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    Re: CN and Mason-Dixon line
    From: Frank Reed
    Date: 2013 Nov 27, 10:32 -0800

    Alan, you wrote:
    "is that the same Mason-Dixon Line that one read of in American history"

    Yes, that's it: the famous "Mason-Dixon" often heard in the phrase, pronounced with a southern twang, "south of the Mason-Dixon".

    And you wrote:
    "I would have thought that the M-D Line would have been further to the South. Surprise."

    I think most people are surprised by its location, so far north. Today the US "South" is usually thought of as beginning somewhere south of the DC suburbs in northern Virginia. But that wasn't the case in earlier centuries. In the nineteenth century, Maryland was a southern state culturally and legally, and the location of the District of Columbia within it (and earlier in the century, extending into northern Virginia to "complete the square") was rather problematic strategically, to say the least, during the US Civil War. This also helps to explain the strategic significance of the Battle of Gettysburg. It was the decisive battle north of the Mason-Dixon. If the southern Confederacy had survived the war, Maryland could have become a source for future conflict. The Mason-Dixon line might well have become the border between a truncated northern Union and "Dixie".

    As usual, there's some craziness with significant digits in accounts of the Mason-Dixon line. The Wikipedia article gives the latitude of the main run of the line, according to one source, as "39°43′19.92216″ N". This should not be taken too literally. Note that a second of arc of latitude is about 100 feet so that last digit is meaningless.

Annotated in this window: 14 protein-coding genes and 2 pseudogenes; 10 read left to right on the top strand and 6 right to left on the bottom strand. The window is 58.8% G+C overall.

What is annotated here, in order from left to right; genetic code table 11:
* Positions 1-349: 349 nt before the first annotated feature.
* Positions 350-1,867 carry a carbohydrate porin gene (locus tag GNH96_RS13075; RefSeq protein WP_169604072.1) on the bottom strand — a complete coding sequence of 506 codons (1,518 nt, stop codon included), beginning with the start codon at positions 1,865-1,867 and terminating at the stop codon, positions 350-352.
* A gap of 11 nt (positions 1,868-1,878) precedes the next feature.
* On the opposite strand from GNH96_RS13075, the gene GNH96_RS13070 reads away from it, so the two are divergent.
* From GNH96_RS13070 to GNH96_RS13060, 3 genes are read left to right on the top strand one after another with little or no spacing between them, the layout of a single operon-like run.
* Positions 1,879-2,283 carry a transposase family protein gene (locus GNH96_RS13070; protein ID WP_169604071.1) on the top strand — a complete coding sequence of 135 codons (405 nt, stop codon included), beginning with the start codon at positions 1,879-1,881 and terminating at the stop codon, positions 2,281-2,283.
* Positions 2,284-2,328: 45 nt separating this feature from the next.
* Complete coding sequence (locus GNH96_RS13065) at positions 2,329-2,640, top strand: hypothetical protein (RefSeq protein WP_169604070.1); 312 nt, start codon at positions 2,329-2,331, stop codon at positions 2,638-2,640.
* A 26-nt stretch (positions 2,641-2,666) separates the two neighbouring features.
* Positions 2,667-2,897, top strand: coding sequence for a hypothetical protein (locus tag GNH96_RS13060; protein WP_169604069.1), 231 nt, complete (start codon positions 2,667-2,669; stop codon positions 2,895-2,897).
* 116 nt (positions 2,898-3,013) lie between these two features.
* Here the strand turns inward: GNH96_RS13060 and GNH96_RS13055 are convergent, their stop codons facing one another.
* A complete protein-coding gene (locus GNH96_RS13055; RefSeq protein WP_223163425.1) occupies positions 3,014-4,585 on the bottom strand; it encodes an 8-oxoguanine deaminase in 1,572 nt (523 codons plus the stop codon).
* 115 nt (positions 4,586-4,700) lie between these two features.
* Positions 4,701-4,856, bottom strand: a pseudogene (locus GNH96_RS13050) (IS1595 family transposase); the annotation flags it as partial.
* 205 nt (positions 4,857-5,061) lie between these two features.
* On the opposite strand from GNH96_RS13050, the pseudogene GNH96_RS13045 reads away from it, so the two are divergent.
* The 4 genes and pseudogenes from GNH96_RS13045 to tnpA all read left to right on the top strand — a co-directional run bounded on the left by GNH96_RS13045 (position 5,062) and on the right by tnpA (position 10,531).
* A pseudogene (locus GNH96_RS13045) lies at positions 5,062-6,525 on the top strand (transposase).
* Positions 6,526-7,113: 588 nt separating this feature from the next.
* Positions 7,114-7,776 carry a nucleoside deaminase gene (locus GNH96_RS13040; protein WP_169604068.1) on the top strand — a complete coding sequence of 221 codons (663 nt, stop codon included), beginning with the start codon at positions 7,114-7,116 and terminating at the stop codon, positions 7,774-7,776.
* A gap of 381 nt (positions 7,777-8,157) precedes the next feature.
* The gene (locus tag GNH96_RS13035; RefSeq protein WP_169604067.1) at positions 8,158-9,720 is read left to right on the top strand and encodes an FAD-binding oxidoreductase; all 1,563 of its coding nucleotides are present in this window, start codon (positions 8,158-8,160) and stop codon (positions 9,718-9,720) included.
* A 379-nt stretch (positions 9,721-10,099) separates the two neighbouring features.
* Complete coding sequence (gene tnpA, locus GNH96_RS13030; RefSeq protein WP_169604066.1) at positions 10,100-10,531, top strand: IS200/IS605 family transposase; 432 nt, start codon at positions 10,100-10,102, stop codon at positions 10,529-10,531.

Interstate borders in the US involve some fun history. The "twelve-mile circle" which forms the eastern border between Pennsylvania and Delaware has been a source of dispute as recently as six years ago since it creates a strange border in the Delaware River. Normally, we think of legal cases as working their way up the hierarchy until they finally "reach" the US Supreme Court in cases of constitutional importance. But the US Supreme Court is the starting point for interstate boundary disputes. That doesn't mean that the judges of the Supreme Court meet and deliberate as they do over constitutional cases. Instead so-called "special masters" are appointed who investigate cases and provide what amounts to a recommended ruling. The judges then usually decide after brief presentations and discussion. Sometimes it's big news, like the decision over Ellis Island back in 1998 (New Jersey won):


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